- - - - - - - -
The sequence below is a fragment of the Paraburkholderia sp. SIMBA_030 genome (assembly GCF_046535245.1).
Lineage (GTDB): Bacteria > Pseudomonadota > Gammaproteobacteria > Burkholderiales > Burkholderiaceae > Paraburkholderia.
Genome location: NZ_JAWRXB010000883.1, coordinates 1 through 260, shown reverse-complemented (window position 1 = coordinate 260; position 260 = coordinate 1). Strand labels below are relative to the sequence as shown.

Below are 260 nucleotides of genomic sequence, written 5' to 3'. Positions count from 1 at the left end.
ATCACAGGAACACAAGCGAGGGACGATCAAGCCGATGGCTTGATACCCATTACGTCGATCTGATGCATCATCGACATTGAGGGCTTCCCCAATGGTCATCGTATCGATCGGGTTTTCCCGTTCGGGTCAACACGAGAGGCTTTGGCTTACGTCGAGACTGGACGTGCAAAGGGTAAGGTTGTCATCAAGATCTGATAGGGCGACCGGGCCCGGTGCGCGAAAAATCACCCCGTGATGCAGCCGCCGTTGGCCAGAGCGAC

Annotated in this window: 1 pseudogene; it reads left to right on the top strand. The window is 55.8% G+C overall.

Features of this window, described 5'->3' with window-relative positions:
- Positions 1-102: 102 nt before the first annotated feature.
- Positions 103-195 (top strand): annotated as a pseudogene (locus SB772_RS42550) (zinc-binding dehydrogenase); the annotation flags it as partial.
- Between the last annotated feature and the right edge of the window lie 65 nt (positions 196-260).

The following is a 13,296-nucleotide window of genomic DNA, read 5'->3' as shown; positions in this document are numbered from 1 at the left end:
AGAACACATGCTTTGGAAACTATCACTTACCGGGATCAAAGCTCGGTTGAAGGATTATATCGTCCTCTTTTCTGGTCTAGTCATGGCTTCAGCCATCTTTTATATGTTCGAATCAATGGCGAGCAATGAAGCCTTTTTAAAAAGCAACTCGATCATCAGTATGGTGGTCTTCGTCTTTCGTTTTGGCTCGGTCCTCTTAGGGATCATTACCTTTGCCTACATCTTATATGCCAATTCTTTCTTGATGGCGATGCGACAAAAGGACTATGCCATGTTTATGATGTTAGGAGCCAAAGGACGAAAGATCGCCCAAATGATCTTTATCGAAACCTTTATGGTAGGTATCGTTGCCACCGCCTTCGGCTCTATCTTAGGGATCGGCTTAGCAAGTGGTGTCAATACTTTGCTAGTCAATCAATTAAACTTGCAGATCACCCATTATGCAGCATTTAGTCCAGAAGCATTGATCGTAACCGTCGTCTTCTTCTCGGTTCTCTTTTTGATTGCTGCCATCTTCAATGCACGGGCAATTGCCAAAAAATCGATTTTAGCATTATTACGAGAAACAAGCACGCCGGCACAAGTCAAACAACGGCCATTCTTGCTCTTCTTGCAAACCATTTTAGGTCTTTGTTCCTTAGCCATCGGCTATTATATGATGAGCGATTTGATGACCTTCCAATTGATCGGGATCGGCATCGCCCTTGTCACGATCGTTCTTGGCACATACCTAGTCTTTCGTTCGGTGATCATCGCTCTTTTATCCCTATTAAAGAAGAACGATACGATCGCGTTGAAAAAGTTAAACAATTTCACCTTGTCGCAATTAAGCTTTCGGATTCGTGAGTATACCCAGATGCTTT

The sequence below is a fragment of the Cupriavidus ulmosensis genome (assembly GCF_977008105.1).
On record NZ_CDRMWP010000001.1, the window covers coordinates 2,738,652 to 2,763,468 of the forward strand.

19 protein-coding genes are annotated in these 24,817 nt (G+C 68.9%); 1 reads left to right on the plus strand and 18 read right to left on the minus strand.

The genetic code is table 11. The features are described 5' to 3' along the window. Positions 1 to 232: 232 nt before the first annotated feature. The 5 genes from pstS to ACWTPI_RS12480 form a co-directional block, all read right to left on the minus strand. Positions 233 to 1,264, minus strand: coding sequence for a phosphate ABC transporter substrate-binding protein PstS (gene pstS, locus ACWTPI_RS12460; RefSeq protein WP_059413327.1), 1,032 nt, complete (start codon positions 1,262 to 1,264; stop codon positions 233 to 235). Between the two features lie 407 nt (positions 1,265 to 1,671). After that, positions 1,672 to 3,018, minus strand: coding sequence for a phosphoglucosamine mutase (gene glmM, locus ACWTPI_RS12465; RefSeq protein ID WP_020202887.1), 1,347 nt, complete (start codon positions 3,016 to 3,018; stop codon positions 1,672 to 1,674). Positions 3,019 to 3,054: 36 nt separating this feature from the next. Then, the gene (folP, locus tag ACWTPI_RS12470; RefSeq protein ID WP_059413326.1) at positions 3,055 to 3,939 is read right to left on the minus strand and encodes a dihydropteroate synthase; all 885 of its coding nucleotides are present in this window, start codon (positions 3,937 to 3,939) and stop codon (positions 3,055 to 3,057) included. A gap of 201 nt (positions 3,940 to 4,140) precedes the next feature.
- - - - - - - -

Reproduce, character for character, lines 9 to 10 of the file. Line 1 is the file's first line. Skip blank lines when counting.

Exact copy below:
- Positions 103-195 (top strand): annotated as a pseudogene (locus SB772_RS42550) (zinc-binding dehydrogenase); the annotation flags it as partial.
- Between the last annotated feature and the right edge of the window lie 65 nt (positions 196-260).